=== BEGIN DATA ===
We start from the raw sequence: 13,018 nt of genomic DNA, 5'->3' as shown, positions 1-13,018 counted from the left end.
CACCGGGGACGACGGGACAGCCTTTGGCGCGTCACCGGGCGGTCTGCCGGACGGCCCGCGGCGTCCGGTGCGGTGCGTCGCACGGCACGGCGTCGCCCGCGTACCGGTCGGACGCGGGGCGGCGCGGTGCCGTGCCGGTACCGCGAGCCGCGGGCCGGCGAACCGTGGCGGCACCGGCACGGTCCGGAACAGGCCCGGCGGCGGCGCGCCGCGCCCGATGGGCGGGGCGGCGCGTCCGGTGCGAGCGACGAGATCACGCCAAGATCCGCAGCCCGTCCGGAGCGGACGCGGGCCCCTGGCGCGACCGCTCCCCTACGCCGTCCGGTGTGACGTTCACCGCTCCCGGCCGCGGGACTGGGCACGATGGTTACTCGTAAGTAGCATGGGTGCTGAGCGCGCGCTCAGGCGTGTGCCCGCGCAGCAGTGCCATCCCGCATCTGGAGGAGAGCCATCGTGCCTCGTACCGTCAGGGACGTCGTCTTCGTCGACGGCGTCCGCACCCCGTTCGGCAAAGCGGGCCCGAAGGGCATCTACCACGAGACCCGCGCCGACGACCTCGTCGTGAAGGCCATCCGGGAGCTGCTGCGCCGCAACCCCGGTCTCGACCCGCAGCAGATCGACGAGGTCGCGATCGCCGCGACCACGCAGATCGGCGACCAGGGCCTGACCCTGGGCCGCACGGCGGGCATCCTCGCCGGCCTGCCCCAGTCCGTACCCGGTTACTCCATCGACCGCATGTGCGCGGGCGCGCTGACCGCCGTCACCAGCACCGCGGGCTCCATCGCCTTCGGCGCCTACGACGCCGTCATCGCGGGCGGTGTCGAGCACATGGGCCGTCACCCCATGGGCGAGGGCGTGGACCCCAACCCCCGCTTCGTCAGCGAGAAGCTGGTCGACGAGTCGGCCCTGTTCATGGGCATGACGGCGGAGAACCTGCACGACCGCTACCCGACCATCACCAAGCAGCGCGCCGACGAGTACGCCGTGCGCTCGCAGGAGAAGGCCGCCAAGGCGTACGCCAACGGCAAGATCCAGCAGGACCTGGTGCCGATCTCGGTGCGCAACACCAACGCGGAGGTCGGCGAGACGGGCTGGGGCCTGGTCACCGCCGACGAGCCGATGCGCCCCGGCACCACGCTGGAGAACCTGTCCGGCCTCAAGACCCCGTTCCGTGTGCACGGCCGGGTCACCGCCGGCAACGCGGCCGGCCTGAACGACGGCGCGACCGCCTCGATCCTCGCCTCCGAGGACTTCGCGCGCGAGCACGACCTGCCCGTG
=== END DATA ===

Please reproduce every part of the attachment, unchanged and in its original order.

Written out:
We start from the raw sequence: 13,018 nt of genomic DNA, 5'->3' as shown, positions 1-13,018 counted from the left end.
CACCGGGGACGACGGGACAGCCTTTGGCGCGTCACCGGGCGGTCTGCCGGACGGCCCGCGGCGTCCGGTGCGGTGCGTCGCACGGCACGGCGTCGCCCGCGTACCGGTCGGACGCGGGGCGGCGCGGTGCCGTGCCGGTACCGCGAGCCGCGGGCCGGCGAACCGTGGCGGCACCGGCACGGTCCGGAACAGGCCCGGCGGCGGCGCGCCGCGCCCGATGGGCGGGGCGGCGCGTCCGGTGCGAGCGACGAGATCACGCCAAGATCCGCAGCCCGTCCGGAGCGGACGCGGGCCCCTGGCGCGACCGCTCCCCTACGCCGTCCGGTGTGACGTTCACCGCTCCCGGCCGCGGGACTGGGCACGATGGTTACTCGTAAGTAGCATGGGTGCTGAGCGCGCGCTCAGGCGTGTGCCCGCGCAGCAGTGCCATCCCGCATCTGGAGGAGAGCCATCGTGCCTCGTACCGTCAGGGACGTCGTCTTCGTCGACGGCGTCCGCACCCCGTTCGGCAAAGCGGGCCCGAAGGGCATCTACCACGAGACCCGCGCCGACGACCTCGTCGTGAAGGCCATCCGGGAGCTGCTGCGCCGCAACCCCGGTCTCGACCCGCAGCAGATCGACGAGGTCGCGATCGCCGCGACCACGCAGATCGGCGACCAGGGCCTGACCCTGGGCCGCACGGCGGGCATCCTCGCCGGCCTGCCCCAGTCCGTACCCGGTTACTCCATCGACCGCATGTGCGCGGGCGCGCTGACCGCCGTCACCAGCACCGCGGGCTCCATCGCCTTCGGCGCCTACGACGCCGTCATCGCGGGCGGTGTCGAGCACATGGGCCGTCACCCCATGGGCGAGGGCGTGGACCCCAACCCCCGCTTCGTCAGCGAGAAGCTGGTCGACGAGTCGGCCCTGTTCATGGGCATGACGGCGGAGAACCTGCACGACCGCTACCCGACCATCACCAAGCAGCGCGCCGACGAGTACGCCGTGCGCTCGCAGGAGAAGGCCGCCAAGGCGTACGCCAACGGCAAGATCCAGCAGGACCTGGTGCCGATCTCGGTGCGCAACACCAACGCGGAGGTCGGCGAGACGGGCTGGGGCCTGGTCACCGCCGACGAGCCGATGCGCCCCGGCACCACGCTGGAGAACCTGTCCGGCCTCAAGACCCCGTTCCGTGTGCACGGCCGGGTCACCGCCGGCAACGCGGCCGGCCTGAACGACGGCGCGACCGCCTCGATCCTCGCCTCCGAGGACTTCGCGCGCGAGCACGACCTGCCCGTG